Short Trips (severe driving)..how many miles to make it a long trip?


#1

How many miles must you drive to make a short trip a long trip in order to not sludge up the engine? Can it be done in the city (some stop and go but not bumper to bumper traffic).

For this particular case, the car is a 2000 Corolla.


#2

It depends on the car and the climate. The engine oil needs to get hot enough to drive off condensed water and gasoline. That’ll happen pretty quickly in summer, but not in winter.


#3

I have a Scanguage hooked up to the ODBII. Is it possible to tell by the water temperature? The climate here is around 40-50 degrees here. The water temperature gets to around 190F while driving and in long stop and go…it will hit 206F when the fan will kick in.


#4

Most cars need at least a 10-12 mile one-way trip to thoroughly warm up and drive off any moisture and liquid fuels in the crankcase. In my old Dodge Dart manual it advised me to do just that. This is preferred to more frequent oil changes and also cheaper.

We live in a large city and just going shopping to Costco will put on that many miles. They don’t have to be highway miles, although those are preferred.


#5

@xaml It is the oil temperature that really drive sludge formation. The water will heat up first but the oil will be much slower. Your Corolla is unlikely to have an oil temp sender that your scantool can read. If you have one of those point and shoot IR temp sensors, stop and pull the dipstick. Shoot the tip and it will give you a decent read on oil temp. It cools pretty fast, though so you need an instant temp reading. As others have posted, the oil will heat pretty quickly in the summer but not the winter. Stop and go traffic will heat the oil up pretty darn well, no airflow across the oil pan to cool the oil.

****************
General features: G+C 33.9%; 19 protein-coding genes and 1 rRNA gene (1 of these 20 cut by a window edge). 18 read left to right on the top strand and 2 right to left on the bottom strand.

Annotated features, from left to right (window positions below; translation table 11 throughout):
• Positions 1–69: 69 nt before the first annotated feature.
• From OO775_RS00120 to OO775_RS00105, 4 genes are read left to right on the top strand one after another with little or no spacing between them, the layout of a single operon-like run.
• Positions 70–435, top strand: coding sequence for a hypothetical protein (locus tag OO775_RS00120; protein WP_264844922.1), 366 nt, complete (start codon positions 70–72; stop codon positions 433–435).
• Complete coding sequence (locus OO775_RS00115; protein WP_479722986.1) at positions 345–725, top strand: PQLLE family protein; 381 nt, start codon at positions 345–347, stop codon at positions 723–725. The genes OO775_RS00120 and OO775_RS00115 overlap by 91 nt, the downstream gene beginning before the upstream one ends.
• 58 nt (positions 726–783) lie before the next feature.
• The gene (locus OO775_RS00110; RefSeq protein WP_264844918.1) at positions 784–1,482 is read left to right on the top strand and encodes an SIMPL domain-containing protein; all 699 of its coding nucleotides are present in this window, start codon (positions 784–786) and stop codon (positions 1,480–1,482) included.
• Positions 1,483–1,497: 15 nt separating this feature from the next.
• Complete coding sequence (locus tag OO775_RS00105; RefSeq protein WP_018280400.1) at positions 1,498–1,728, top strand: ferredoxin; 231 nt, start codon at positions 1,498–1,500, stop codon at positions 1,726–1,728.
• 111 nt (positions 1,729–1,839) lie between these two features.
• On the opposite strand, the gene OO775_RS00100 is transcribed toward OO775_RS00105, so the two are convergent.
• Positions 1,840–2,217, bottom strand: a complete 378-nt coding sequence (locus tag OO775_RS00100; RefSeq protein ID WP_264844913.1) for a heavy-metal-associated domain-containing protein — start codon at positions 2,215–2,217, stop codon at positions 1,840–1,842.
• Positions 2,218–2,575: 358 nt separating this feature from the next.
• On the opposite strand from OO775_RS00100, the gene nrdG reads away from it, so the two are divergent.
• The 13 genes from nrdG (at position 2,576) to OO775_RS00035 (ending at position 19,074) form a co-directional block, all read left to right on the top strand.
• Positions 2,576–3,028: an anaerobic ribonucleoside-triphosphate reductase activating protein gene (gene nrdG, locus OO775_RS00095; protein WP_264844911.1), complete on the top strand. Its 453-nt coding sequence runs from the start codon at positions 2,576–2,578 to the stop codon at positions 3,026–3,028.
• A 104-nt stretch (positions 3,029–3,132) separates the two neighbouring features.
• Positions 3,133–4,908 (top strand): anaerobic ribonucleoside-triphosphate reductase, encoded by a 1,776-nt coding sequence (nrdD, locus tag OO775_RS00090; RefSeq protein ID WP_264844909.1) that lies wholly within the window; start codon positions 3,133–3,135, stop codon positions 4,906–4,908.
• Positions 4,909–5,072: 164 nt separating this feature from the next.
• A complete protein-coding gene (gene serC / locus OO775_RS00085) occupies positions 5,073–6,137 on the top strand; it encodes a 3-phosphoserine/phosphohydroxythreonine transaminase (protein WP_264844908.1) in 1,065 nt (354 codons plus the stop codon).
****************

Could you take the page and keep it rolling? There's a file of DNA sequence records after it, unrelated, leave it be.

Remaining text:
#6

Ok, so 5 minutes of heavy stop-n-go (probably 3-5miles) should be enough.

How about just letting it idle 10mins?


#7

5 min is too little. Even here in Dallas. 15 min might do it. Idling won’t, engine temp rises very slowly when idling.


#8

Don’t overanalyze it

Just follow the severe maintenance schedule and be done with it

I just looked at your maintenance schedule. For you, that means an oil change every 5K or 4 months, whichever comes first.

In your case, it probably means every 4 months

http://www.toyota.com/t3Portal/document/omms/SMG100_MS0001/pdf/2000_Toyota_SMG_PDF.pdf


#9

@db4690, the way I read that maintenance schedule, the 5,000 mi/4 month interval is only for

-driving on dusty roads
-towing
-repeated trips under 5 miles in freezing weather

All other conditions use the 7,500 mi/6 month interval.

I drive my Honda CRV mostly on short local trips and change the oil every 6 months and have never had a problem with sludging.


#10

@jesmed

I understand what you’re saying

Nevertheless, most mechanic’s would consider OP’s driving to be “severe”

I’m sorry if I can’t explain my reasoning better


#11

I would measure the oil pan with an IR thermometer, but I think 15 minutes after the temp gauge comes up to it’s normal level is OK.


#12

@db4690, I agree “better safe than sorry.”

Changing the oil at 4 months vs. 6 months costs only one more oil change per year and is an extra $30 well spent if in doubt.


#13

Yeah, I change every 3 months or 3000 miles regardless of what the manual says.


#14

@xaml

You are doing a good thing


#15

Yes, if you’re changing every 3 mos you have nothing to worry about. Don’t worry, be happy. :wink:


#16

xaml:
Your 2000 Corolla had the engine that was prone to sludging. Toyota shrunk a cooling passage in the head causing the oil in an adjacent passage to overheat.

The Toyota Owners Manuals for those years originally said to change the oil ever 7.5K/6months for normal driving. But they after the oil sludging problem got exposed, they sent out updates to every owner saying don’t go over 5K/6months

Changing the oil every 3K/3months, is more frequent than I’d recommend, even for frequent short trip driving. It’s one way of solving the question you posted.